Welcome to the Powell River Professional Fire Fighters’ website! This site has been developed to promote awareness about Powell River’s Professional Fire Fighters, the various programs we offer, and our drive to protect the citizens of Powell River.
Close the Door: It Can Provide Life-Saving Seconds in Fire’s
This is a key message we will be teaching our districts grade three’s in June at Fire Safety House
Powell River Shake Zone Emergency Preparedness Fair Mon 1:30 PM · Crossroads Village Parking Lot
Powell River Fire Fighters will be in attendance with Fire Safety House! Stop by and say hello
The new Canadian Coin Honouring Fire Fighters
BC Professional Fire Fighters are Very Proud of this Honour, Thank You.
Congratulations “Terry Peters” Powell River’s new Fire Chief
After twenty-five years of excellent service to the City of Powell River Terry has accepted the position of Fire Chief/Director of Fire and Emergency Services for the City of Powell River
Powell River fire chief Dan Ouellette retires
City starts search for replacement
CHRIS BOLSTER / POWELL RIVER PEAK
MAY 4, 2016 08:00 AM
BEST WISHES: Deputy fire chief Terry Peters [left] was one of many well wishers at chief Dan Ouellette’s retirement party on his last day of service Friday, April 29. Chris Bolster photo
Powell River Fire Rescue (PRFR) chief Dan Ouellette hung up his red coat for the last time Friday, April 29.
After 31 years with the city’s fire department, Ouellette retired his post; he had been chief since taking over the department in 2008.
“It’s time to move along and let some others take the reins,” said Ouellette. “Powell River’s been a great city to work for.”
Ouellette said he has not made any definitive plans for the future as of yet, other than taking his travel trailer out for some camping this summer and “getting a feel for retirement.”
Ouellette began his professional career with PRFR on May 1, 1985. “I came on as a rookie and worked my way up the system,” he said.
He was promoted to deputy fire chief in 1999, with his first project to prepare for Y2K, a computer operating system glitch that was supposed to bring the city to its knees. “What an absolute bust that was,” he said.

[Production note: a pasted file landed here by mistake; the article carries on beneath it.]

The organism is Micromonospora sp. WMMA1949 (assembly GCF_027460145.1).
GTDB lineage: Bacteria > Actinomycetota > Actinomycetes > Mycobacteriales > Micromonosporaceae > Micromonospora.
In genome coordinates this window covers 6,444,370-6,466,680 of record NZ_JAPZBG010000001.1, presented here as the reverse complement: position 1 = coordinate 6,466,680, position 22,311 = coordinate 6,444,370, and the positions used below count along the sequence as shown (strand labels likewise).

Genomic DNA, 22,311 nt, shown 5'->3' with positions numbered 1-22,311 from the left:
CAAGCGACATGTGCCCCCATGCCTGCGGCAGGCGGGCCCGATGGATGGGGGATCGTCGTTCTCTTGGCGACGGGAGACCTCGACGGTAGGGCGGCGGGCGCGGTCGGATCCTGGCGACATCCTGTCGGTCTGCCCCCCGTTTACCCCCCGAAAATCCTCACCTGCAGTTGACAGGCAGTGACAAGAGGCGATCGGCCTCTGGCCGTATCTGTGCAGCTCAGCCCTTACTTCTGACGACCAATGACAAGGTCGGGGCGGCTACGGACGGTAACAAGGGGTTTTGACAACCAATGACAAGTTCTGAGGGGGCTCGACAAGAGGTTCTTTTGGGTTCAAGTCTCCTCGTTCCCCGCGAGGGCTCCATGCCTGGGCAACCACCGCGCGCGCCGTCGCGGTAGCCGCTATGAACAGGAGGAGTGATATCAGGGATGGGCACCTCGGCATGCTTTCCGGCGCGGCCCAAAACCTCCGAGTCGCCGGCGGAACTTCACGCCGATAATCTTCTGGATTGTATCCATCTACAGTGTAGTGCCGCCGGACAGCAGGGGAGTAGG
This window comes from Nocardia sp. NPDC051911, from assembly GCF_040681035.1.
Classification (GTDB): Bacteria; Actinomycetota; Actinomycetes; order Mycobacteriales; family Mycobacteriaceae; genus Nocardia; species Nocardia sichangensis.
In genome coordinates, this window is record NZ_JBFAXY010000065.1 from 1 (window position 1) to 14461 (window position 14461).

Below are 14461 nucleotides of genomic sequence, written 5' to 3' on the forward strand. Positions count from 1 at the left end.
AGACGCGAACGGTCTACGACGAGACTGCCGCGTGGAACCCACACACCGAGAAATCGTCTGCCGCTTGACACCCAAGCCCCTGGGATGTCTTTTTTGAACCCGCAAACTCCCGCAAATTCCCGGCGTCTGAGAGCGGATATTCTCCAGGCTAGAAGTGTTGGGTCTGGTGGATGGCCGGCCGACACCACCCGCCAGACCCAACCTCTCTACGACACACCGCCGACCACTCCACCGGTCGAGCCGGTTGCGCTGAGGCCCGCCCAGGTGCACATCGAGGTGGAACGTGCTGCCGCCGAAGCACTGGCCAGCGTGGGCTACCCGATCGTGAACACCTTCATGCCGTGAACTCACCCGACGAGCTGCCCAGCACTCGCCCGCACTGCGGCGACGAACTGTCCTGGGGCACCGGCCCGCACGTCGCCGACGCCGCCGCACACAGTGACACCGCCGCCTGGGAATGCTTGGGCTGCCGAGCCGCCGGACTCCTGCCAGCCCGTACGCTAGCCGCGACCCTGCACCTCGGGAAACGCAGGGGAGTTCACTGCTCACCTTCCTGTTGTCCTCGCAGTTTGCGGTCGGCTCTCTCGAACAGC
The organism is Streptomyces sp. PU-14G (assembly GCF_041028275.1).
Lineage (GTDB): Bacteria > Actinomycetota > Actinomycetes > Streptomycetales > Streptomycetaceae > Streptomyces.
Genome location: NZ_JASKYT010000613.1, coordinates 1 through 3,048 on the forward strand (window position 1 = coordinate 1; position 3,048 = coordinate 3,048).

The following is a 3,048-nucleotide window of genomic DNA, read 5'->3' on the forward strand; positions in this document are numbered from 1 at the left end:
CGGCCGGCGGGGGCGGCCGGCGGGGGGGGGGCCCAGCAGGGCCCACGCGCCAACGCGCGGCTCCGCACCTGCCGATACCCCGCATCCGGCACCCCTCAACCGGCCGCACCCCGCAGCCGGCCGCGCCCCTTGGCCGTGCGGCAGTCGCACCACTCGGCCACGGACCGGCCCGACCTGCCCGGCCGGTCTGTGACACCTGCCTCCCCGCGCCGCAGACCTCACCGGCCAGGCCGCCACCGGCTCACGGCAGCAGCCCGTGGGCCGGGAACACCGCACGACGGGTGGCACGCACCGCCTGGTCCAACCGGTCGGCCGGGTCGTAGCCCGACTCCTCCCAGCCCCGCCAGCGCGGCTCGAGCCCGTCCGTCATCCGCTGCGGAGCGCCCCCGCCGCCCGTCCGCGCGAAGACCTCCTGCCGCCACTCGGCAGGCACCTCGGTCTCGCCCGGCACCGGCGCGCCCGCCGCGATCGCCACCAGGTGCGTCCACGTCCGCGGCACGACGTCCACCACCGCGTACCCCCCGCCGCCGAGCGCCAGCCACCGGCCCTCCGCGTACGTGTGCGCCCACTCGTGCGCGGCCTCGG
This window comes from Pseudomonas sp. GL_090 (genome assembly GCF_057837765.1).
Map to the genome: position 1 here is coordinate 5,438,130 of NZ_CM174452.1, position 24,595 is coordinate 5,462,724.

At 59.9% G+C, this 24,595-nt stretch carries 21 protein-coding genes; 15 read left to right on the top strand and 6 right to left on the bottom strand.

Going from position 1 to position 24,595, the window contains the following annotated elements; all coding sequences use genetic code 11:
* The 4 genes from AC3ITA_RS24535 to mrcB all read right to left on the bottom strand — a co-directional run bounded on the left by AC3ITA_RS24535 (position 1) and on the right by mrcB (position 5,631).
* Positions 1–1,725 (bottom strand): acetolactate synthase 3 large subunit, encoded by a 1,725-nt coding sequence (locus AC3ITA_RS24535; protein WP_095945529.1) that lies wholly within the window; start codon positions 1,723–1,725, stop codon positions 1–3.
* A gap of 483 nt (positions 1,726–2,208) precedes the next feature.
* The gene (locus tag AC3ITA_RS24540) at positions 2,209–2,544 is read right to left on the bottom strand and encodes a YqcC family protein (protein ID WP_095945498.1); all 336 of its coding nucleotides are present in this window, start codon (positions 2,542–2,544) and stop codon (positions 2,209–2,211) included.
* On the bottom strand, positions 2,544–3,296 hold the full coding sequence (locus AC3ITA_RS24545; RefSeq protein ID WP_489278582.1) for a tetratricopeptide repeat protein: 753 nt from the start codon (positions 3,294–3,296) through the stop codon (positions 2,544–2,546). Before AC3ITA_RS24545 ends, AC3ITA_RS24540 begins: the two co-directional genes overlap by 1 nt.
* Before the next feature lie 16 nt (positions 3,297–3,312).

Looking back at his career, Ouellette said a few highlights stand out, but he said he is proud to have seen firefighter safety improve during his tenure.
“When I came on safety was pretty loose,” he said. “There wasn’t a lot of regulatory people looking out for you and we did things we wouldn’t consider doing today.”
In terms of training and equipment, the department has come a long way, he added.
“When I started, the worry was dying in a fire,” he said. “Now it’s getting cancer and post-traumatic stress disorder. I’m not sure which is worse.”
Huge strides have been made during those 30 years, he said.
Deputy fire chief Terry Peters said working with Ouellette over the years has been a pleasure. “As a mentor goes, you really couldn’t ask for more,” said Peters.
Ouellette said if he has any wisdom to impart for his department on his leaving it is to “stay true to your work ethic and your professionalism and life will take care of you.”
Peters said the city has started its hiring process looking for Ouellette’s replacement and the chief’s departure leaves “a huge hole in the department.”
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